Time needed: Substantial. When you list your home FSBO, you are in charge of the marketing the property and responding to all interested parties. You'll be getting flooded with realtors who want to sell your home for you and tire kickers thinking they can get your house for a buck and a half. Assuming you are able to weed out the undesirable and find a serious buyer, you will then be in charge of negotiating and establishing a realistic timeline to complete the signed contract.

Money needed: Cash + Equity. You'll most likely need a cash budget for marketing, for drafting a real estate contract, and for the listing fee if you are going to list it on the MLS. You will also need equity in your home to cover your remaining mortgage potential closing costs. Oh, and your buyer may be brining an agent in which case one of you will be paying a 3% commission.

Pros: You get to keep a larger chunk of your sales price by eliminating the realtor commissions (unless the buyer is using a realtor).

Cons: You're legally responsible for the sale of the home which leaves you with a greater potential to be sued if things go sideways. Your head is pounding from wasting your days on the phone. You miss a voicemail from your mom because your inbox is full. You're responsible for keeping all parties on track in order to close in a timely manner.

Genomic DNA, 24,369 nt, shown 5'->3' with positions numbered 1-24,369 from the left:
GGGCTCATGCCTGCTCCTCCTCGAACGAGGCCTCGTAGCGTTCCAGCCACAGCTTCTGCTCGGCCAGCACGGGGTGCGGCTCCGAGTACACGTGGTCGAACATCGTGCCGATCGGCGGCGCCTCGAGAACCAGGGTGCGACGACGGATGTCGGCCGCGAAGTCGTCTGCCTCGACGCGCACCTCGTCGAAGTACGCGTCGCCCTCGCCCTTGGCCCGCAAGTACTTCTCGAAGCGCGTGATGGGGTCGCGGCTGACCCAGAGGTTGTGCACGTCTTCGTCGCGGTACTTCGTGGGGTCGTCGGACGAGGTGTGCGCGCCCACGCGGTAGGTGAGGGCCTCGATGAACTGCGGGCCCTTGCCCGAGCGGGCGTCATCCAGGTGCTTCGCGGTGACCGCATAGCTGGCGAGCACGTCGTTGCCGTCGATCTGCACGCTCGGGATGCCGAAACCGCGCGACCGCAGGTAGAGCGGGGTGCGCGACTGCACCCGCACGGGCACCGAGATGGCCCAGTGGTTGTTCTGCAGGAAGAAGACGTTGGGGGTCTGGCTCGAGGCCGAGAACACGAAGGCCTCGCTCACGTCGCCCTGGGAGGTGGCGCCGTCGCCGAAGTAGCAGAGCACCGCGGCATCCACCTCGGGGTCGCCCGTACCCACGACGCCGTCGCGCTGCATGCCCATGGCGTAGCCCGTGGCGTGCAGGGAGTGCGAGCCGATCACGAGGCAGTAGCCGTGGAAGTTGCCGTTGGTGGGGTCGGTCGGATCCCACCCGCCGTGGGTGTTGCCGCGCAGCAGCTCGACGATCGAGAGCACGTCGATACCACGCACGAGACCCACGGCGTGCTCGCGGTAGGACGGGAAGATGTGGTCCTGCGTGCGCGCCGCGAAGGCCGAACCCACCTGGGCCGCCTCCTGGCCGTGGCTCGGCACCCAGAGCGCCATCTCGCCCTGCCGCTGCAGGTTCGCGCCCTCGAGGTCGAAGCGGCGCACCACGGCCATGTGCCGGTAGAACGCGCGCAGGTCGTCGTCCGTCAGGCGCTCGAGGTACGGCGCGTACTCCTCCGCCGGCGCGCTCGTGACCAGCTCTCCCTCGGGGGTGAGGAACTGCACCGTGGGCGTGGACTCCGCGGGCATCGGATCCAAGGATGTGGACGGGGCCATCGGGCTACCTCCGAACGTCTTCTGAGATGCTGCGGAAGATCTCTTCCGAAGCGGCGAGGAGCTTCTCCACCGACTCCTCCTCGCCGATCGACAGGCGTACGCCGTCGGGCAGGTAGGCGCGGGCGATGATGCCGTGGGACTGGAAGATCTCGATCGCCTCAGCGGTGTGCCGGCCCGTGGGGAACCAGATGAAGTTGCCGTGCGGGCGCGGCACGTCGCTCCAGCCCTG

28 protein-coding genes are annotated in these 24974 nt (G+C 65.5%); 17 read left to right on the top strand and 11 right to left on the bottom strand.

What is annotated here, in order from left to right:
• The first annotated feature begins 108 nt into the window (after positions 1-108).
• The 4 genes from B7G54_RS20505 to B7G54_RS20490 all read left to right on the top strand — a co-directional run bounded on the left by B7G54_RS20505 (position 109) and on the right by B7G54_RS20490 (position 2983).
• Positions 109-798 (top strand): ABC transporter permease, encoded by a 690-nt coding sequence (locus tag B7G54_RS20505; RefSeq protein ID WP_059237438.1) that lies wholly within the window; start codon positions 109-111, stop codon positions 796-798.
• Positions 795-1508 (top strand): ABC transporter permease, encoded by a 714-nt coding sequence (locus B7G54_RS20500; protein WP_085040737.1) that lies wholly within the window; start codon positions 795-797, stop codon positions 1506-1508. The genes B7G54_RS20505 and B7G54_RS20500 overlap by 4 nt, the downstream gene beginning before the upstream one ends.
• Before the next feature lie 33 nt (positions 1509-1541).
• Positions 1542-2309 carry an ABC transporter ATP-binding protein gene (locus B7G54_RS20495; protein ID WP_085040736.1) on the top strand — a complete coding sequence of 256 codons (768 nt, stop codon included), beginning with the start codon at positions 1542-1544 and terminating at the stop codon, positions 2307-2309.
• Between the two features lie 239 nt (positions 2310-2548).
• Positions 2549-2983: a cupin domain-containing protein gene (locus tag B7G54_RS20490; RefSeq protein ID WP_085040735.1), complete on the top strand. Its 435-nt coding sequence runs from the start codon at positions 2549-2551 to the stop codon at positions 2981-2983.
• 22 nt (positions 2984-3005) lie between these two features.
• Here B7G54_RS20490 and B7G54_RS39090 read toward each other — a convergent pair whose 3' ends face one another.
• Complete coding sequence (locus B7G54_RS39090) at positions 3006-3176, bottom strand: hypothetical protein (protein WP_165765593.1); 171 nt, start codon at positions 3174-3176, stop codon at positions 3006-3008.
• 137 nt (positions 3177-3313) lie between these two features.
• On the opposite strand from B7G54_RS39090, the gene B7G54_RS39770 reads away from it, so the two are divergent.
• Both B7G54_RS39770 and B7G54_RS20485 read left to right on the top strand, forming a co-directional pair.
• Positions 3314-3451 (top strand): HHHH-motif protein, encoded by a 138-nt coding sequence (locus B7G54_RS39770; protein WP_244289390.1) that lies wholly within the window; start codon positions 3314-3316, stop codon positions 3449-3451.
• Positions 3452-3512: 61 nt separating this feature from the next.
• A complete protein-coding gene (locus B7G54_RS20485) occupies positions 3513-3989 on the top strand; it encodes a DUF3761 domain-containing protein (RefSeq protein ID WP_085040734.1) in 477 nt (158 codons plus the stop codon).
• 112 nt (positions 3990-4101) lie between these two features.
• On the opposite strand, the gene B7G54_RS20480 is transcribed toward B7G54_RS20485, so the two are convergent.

Selling Off-Market

By selling off-market, I am referring to selling to an investor or general buyer who you have found or who has sought you out. Once again, there are many investors who couldn't care less about you and your situation; however, there are several who are ready to collaborate with you to make everyone happy (like Hamer Homes).

Knowledge needed: Basic. When selling to an investor, you'll need to be confident in your home value or at least able to decipher the comps that the investor shows you. You should also be familiar with the real estate buying and selling process to increase your chances of a successful selling experience.

Time needed: Minimal. The investor or home buyer should be finding comps to present to you and negotiating accordingly. You won't have to answer many calls or market to the masses. All you need to do is make sure your goals are met through the written contract and complete the necessary tasks with the title office once a contract is entered.

Money needed: Equity. Because you will not be using realtors, there will be no 6% commissions off the sale. And, investors will often times split the closing costs or negotiate to find what works best for the both of you. The equity is crucial so that you walk away with a check at closing.

Pros: You don't have to spend hours cleaning to list your house for sale (many times the worse the better for investors). You have no realtor commissions. You have a greater chance of getting a cash offer or open the door to seller financing to defer your capital gains.

Cons: You may be selling your house for less money than if you cleaned it all up and listed it on the market with an agent. You need to do your due diligence on the investor.